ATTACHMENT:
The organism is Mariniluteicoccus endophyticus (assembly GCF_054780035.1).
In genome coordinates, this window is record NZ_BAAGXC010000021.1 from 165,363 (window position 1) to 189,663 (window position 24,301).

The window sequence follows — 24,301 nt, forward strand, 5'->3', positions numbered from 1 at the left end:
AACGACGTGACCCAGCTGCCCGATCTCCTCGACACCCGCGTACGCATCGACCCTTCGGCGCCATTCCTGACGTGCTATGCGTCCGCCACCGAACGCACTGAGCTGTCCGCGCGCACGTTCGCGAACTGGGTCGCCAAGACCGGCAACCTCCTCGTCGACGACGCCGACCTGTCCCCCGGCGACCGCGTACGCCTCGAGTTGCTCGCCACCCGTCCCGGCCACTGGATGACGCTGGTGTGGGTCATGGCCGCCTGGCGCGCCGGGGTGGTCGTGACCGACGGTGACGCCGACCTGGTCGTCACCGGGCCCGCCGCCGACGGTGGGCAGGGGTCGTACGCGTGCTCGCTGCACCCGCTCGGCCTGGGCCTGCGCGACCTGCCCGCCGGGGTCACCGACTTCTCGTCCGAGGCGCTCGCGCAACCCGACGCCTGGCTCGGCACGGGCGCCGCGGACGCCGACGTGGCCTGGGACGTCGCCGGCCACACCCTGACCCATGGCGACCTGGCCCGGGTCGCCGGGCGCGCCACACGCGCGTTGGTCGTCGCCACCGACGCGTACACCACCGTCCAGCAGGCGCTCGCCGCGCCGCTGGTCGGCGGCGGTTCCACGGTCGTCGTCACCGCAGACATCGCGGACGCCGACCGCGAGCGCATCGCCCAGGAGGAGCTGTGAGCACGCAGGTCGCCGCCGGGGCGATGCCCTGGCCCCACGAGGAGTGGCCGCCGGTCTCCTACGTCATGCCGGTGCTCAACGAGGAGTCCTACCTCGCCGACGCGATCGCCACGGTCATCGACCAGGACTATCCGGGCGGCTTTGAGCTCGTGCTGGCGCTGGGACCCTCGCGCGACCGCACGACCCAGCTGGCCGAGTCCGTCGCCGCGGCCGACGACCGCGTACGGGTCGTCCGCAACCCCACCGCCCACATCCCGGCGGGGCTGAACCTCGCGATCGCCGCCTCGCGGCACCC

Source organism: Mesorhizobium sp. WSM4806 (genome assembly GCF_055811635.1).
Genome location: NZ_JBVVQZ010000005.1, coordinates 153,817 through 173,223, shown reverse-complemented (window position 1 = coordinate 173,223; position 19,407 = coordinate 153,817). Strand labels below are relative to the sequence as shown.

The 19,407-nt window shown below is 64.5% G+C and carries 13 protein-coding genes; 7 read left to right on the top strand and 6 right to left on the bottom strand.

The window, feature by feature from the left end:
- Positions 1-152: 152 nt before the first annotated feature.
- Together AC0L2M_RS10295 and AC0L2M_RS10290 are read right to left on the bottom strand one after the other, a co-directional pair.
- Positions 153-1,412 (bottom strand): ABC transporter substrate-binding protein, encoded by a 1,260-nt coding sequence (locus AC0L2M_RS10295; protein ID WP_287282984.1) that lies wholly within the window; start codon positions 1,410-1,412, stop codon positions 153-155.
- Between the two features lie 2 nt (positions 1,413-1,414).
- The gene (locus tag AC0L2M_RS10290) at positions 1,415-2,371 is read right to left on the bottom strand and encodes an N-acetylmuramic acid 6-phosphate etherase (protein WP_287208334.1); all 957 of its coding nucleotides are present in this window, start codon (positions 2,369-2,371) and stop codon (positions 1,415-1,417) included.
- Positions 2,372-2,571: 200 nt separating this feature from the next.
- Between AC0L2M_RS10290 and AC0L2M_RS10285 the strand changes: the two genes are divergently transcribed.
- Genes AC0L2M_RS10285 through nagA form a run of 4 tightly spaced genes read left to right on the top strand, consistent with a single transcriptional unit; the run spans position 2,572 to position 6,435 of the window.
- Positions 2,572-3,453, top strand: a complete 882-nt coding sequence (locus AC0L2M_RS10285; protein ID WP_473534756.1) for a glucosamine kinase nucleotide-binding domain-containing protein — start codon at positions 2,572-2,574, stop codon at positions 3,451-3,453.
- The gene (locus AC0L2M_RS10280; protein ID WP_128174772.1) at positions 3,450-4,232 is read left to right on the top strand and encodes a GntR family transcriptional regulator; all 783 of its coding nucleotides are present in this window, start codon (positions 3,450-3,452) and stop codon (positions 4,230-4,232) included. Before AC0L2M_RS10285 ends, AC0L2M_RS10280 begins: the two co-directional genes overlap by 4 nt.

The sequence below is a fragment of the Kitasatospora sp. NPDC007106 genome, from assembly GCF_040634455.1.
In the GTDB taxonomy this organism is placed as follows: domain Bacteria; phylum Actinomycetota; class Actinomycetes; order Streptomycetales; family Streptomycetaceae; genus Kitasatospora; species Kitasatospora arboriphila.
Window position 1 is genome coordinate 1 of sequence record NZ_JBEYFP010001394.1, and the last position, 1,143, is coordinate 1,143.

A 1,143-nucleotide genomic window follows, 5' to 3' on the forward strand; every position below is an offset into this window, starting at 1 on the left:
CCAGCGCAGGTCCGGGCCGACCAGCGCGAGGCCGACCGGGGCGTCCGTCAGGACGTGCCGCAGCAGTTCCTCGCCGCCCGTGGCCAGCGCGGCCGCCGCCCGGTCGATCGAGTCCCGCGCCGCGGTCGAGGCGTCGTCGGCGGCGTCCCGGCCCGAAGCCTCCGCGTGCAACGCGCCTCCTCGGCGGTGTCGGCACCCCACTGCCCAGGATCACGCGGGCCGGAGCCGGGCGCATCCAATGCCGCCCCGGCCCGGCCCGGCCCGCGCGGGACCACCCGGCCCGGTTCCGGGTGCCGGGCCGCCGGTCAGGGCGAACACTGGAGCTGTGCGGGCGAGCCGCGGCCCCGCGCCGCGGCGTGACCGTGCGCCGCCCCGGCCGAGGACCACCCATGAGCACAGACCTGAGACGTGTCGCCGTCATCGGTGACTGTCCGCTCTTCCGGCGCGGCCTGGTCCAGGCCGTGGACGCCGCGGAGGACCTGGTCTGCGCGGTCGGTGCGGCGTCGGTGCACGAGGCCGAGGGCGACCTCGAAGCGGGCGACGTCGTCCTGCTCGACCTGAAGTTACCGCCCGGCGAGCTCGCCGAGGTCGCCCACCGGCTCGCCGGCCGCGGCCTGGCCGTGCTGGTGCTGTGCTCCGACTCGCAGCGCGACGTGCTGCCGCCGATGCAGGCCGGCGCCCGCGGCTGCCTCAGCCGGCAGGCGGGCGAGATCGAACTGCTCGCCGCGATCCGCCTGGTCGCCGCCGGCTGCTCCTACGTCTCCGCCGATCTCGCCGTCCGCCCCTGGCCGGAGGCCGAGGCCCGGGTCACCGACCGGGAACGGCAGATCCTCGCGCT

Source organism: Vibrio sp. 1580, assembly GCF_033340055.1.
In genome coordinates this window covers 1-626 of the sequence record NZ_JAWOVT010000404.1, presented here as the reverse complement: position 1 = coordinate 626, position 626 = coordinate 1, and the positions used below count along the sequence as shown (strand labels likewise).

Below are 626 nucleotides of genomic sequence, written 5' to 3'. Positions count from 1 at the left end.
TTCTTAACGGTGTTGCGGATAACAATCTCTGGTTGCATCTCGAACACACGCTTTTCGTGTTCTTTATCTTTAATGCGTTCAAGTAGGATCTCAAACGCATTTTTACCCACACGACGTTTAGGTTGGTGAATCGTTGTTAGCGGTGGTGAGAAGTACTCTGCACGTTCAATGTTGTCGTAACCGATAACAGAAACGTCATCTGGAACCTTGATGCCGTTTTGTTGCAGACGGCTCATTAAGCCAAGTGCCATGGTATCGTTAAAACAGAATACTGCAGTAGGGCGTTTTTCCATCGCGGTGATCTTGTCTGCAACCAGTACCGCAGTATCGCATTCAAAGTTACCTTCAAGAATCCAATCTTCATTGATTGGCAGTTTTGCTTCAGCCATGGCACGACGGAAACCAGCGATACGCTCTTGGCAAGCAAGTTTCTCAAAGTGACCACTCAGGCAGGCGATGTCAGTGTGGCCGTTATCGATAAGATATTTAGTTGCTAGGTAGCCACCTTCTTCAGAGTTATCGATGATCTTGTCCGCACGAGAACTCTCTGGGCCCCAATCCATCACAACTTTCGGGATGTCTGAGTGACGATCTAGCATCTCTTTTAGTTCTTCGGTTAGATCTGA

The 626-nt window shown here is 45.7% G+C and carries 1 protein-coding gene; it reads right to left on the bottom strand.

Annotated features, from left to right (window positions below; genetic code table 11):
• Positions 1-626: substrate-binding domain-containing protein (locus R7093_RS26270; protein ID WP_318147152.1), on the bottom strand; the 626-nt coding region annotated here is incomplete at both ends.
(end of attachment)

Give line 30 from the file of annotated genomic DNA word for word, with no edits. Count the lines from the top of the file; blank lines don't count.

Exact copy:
• Positions 1-626: substrate-binding domain-containing protein (locus R7093_RS26270; protein ID WP_318147152.1), on the bottom strand; the 626-nt coding region annotated here is incomplete at both ends.